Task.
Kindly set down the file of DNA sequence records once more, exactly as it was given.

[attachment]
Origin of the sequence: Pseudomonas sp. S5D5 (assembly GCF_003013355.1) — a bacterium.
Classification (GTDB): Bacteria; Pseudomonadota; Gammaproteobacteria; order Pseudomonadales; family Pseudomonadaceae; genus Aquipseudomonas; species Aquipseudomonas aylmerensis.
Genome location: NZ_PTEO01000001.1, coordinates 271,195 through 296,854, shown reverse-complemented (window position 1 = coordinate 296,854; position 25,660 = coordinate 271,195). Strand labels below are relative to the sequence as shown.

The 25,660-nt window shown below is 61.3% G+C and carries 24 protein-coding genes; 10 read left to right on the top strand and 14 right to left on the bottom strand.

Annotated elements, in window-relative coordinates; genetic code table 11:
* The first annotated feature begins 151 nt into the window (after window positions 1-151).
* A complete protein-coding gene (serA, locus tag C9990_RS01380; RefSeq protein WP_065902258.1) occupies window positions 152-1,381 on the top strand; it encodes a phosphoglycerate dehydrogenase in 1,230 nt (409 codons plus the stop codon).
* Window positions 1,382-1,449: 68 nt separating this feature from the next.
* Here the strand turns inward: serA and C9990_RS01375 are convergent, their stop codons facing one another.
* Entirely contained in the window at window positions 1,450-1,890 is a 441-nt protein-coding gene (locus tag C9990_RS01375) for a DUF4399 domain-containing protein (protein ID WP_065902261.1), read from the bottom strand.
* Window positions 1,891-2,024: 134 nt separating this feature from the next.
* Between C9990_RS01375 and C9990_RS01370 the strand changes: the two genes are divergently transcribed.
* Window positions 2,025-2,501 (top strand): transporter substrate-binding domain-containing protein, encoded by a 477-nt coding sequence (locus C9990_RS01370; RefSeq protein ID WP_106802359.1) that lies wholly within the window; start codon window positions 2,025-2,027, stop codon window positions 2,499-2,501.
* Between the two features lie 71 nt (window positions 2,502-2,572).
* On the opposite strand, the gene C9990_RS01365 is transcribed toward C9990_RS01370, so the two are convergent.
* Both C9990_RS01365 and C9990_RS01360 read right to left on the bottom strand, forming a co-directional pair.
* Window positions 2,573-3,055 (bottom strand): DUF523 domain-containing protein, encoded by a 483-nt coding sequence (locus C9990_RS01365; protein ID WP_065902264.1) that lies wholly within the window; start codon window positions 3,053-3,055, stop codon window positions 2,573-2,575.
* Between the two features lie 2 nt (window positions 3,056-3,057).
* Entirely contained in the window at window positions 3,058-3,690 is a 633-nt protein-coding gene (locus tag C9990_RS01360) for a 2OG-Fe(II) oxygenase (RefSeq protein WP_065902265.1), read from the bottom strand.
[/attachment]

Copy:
Origin of the sequence: Pseudomonas sp. S5D5 (assembly GCF_003013355.1) — a bacterium.
Classification (GTDB): Bacteria; Pseudomonadota; Gammaproteobacteria; order Pseudomonadales; family Pseudomonadaceae; genus Aquipseudomonas; species Aquipseudomonas aylmerensis.
Genome location: NZ_PTEO01000001.1, coordinates 271,195 through 296,854, shown reverse-complemented (window position 1 = coordinate 296,854; position 25,660 = coordinate 271,195). Strand labels below are relative to the sequence as shown.

The 25,660-nt window shown below is 61.3% G+C and carries 24 protein-coding genes; 10 read left to right on the top strand and 14 right to left on the bottom strand.

Annotated elements, in window-relative coordinates; genetic code table 11:
* The first annotated feature begins 151 nt into the window (after window positions 1-151).
* A complete protein-coding gene (serA, locus tag C9990_RS01380; RefSeq protein WP_065902258.1) occupies window positions 152-1,381 on the top strand; it encodes a phosphoglycerate dehydrogenase in 1,230 nt (409 codons plus the stop codon).
* Window positions 1,382-1,449: 68 nt separating this feature from the next.
* Here the strand turns inward: serA and C9990_RS01375 are convergent, their stop codons facing one another.
* Entirely contained in the window at window positions 1,450-1,890 is a 441-nt protein-coding gene (locus tag C9990_RS01375) for a DUF4399 domain-containing protein (protein ID WP_065902261.1), read from the bottom strand.
* Window positions 1,891-2,024: 134 nt separating this feature from the next.
* Between C9990_RS01375 and C9990_RS01370 the strand changes: the two genes are divergently transcribed.
* Window positions 2,025-2,501 (top strand): transporter substrate-binding domain-containing protein, encoded by a 477-nt coding sequence (locus C9990_RS01370; RefSeq protein ID WP_106802359.1) that lies wholly within the window; start codon window positions 2,025-2,027, stop codon window positions 2,499-2,501.
* Between the two features lie 71 nt (window positions 2,502-2,572).
* On the opposite strand, the gene C9990_RS01365 is transcribed toward C9990_RS01370, so the two are convergent.
* Both C9990_RS01365 and C9990_RS01360 read right to left on the bottom strand, forming a co-directional pair.
* Window positions 2,573-3,055 (bottom strand): DUF523 domain-containing protein, encoded by a 483-nt coding sequence (locus C9990_RS01365; protein ID WP_065902264.1) that lies wholly within the window; start codon window positions 3,053-3,055, stop codon window positions 2,573-2,575.
* Between the two features lie 2 nt (window positions 3,056-3,057).
* Entirely contained in the window at window positions 3,058-3,690 is a 633-nt protein-coding gene (locus tag C9990_RS01360) for a 2OG-Fe(II) oxygenase (RefSeq protein WP_065902265.1), read from the bottom strand.